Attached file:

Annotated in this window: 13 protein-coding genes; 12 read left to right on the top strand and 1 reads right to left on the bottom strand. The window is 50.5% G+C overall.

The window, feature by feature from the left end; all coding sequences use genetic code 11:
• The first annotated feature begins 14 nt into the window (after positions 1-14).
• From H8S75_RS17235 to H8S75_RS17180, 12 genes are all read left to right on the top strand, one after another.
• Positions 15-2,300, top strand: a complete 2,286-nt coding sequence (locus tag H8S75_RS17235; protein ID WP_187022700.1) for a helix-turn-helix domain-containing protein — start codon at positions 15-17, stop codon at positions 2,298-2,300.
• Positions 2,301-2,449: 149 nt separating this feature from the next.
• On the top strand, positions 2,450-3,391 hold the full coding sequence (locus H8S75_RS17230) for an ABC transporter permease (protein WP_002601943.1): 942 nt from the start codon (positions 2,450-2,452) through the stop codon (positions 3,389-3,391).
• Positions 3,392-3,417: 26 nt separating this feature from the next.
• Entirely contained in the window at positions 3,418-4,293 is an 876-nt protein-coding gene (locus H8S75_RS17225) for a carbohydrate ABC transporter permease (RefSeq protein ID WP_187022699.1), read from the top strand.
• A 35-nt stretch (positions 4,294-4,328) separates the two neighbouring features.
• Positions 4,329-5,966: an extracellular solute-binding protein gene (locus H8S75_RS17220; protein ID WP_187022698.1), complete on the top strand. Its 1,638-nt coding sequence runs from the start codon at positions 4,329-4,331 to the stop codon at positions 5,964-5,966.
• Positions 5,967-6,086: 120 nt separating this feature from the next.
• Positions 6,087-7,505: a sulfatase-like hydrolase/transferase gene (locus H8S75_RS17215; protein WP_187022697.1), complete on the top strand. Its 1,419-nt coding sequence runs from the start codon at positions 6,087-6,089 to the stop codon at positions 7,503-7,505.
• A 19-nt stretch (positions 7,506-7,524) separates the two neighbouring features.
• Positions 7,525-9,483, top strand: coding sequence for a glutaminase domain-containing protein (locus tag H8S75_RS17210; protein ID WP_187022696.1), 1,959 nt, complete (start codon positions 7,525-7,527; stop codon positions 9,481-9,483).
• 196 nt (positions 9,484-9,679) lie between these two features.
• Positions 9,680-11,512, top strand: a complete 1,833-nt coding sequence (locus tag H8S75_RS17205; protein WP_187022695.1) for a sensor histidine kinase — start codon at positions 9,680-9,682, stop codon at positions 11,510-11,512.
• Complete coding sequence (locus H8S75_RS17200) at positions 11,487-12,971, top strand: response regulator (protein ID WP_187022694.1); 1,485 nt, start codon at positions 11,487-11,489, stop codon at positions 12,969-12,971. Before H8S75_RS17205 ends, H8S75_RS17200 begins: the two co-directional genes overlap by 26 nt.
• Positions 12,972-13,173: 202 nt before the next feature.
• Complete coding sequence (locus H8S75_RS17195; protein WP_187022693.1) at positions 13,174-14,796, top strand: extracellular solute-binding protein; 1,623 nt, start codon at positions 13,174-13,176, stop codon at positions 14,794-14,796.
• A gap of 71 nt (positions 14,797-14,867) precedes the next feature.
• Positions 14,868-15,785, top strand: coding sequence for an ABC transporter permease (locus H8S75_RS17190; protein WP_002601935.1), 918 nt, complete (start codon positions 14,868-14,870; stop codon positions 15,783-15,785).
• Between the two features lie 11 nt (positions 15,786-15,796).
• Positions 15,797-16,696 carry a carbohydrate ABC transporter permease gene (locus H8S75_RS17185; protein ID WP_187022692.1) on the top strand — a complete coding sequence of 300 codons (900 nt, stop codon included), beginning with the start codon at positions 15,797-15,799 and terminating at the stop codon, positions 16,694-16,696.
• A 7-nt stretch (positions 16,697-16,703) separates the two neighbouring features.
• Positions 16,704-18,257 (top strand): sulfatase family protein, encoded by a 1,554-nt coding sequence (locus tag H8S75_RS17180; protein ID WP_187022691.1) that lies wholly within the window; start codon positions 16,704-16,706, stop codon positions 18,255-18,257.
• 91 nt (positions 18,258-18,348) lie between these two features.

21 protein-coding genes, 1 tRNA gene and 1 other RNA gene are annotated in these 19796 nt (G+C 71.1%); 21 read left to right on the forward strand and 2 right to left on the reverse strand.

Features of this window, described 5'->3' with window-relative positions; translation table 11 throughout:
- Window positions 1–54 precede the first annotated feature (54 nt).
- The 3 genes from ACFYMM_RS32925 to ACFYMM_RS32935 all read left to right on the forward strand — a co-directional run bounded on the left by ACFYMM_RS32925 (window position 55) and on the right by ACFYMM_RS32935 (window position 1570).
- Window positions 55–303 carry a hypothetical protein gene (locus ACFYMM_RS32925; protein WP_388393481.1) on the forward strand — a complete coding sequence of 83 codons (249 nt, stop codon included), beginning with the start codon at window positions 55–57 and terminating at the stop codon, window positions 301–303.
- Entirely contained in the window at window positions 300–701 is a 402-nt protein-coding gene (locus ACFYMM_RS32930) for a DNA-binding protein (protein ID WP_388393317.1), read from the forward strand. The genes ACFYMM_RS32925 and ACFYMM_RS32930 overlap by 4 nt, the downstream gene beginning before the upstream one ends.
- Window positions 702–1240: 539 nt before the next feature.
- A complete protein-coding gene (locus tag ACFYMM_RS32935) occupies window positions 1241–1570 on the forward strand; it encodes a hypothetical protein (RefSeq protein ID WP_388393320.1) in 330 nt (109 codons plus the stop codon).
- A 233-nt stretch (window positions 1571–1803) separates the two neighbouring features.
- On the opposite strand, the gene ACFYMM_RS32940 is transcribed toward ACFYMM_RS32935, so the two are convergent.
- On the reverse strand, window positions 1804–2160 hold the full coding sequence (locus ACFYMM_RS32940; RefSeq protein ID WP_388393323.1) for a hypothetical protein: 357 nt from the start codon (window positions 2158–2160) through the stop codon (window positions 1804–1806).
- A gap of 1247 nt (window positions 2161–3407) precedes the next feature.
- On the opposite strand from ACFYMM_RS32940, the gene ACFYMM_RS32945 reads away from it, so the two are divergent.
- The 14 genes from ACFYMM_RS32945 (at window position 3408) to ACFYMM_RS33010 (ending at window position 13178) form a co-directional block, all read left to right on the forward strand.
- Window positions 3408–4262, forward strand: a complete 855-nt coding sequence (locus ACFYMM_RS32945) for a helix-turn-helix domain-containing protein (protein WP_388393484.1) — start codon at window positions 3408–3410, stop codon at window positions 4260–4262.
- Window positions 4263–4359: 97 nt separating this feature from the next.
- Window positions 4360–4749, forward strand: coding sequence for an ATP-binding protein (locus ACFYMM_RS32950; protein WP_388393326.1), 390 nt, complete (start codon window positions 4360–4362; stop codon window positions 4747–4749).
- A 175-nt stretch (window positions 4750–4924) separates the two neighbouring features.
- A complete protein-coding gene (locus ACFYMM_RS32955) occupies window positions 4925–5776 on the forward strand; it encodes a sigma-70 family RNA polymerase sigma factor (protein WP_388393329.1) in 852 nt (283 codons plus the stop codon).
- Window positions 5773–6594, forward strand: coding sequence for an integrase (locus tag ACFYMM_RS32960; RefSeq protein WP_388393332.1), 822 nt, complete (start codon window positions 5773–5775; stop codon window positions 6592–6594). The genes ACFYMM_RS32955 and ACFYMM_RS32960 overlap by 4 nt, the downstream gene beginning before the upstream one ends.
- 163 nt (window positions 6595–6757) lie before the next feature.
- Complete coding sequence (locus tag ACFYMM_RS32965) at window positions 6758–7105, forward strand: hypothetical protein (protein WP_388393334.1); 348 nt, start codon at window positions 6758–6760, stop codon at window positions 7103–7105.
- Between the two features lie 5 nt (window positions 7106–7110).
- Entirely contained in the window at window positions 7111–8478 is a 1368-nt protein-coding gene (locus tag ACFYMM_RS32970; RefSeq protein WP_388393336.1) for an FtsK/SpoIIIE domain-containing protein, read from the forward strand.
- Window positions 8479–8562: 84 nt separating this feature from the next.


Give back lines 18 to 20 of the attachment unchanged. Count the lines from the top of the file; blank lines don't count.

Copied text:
• Complete coding sequence (locus H8S75_RS17200) at positions 11,487-12,971, top strand: response regulator (protein ID WP_187022694.1); 1,485 nt, start codon at positions 11,487-11,489, stop codon at positions 12,969-12,971. Before H8S75_RS17205 ends, H8S75_RS17200 begins: the two co-directional genes overlap by 26 nt.
• Positions 12,972-13,173: 202 nt before the next feature.
• Complete coding sequence (locus H8S75_RS17195; protein WP_187022693.1) at positions 13,174-14,796, top strand: extracellular solute-binding protein; 1,623 nt, start codon at positions 13,174-13,176, stop codon at positions 14,794-14,796.